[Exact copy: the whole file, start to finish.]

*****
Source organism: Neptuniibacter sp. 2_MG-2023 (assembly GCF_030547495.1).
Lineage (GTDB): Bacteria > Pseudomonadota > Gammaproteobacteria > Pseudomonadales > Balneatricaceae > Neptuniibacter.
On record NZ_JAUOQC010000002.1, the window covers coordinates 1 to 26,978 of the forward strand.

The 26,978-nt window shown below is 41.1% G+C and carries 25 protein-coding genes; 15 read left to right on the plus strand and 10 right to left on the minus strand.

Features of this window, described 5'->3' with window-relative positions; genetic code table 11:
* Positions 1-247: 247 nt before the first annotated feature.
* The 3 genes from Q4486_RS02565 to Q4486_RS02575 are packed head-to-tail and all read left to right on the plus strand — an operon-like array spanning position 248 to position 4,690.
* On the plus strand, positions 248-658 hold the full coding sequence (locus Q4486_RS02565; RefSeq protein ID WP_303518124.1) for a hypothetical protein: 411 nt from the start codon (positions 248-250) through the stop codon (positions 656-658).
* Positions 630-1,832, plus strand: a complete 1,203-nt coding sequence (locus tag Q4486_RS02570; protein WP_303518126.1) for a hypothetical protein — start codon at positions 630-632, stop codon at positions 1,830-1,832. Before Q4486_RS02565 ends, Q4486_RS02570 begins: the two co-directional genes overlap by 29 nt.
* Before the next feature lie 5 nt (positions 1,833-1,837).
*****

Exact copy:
Source organism: Neptuniibacter sp. 2_MG-2023 (assembly GCF_030547495.1).
Lineage (GTDB): Bacteria > Pseudomonadota > Gammaproteobacteria > Pseudomonadales > Balneatricaceae > Neptuniibacter.
On record NZ_JAUOQC010000002.1, the window covers coordinates 1 to 26,978 of the forward strand.

The 26,978-nt window shown below is 41.1% G+C and carries 25 protein-coding genes; 15 read left to right on the plus strand and 10 right to left on the minus strand.

Features of this window, described 5'->3' with window-relative positions; genetic code table 11:
* Positions 1-247: 247 nt before the first annotated feature.
* The 3 genes from Q4486_RS02565 to Q4486_RS02575 are packed head-to-tail and all read left to right on the plus strand — an operon-like array spanning position 248 to position 4,690.
* On the plus strand, positions 248-658 hold the full coding sequence (locus Q4486_RS02565; RefSeq protein ID WP_303518124.1) for a hypothetical protein: 411 nt from the start codon (positions 248-250) through the stop codon (positions 656-658).
* Positions 630-1,832, plus strand: a complete 1,203-nt coding sequence (locus tag Q4486_RS02570; protein WP_303518126.1) for a hypothetical protein — start codon at positions 630-632, stop codon at positions 1,830-1,832. Before Q4486_RS02565 ends, Q4486_RS02570 begins: the two co-directional genes overlap by 29 nt.
* Before the next feature lie 5 nt (positions 1,833-1,837).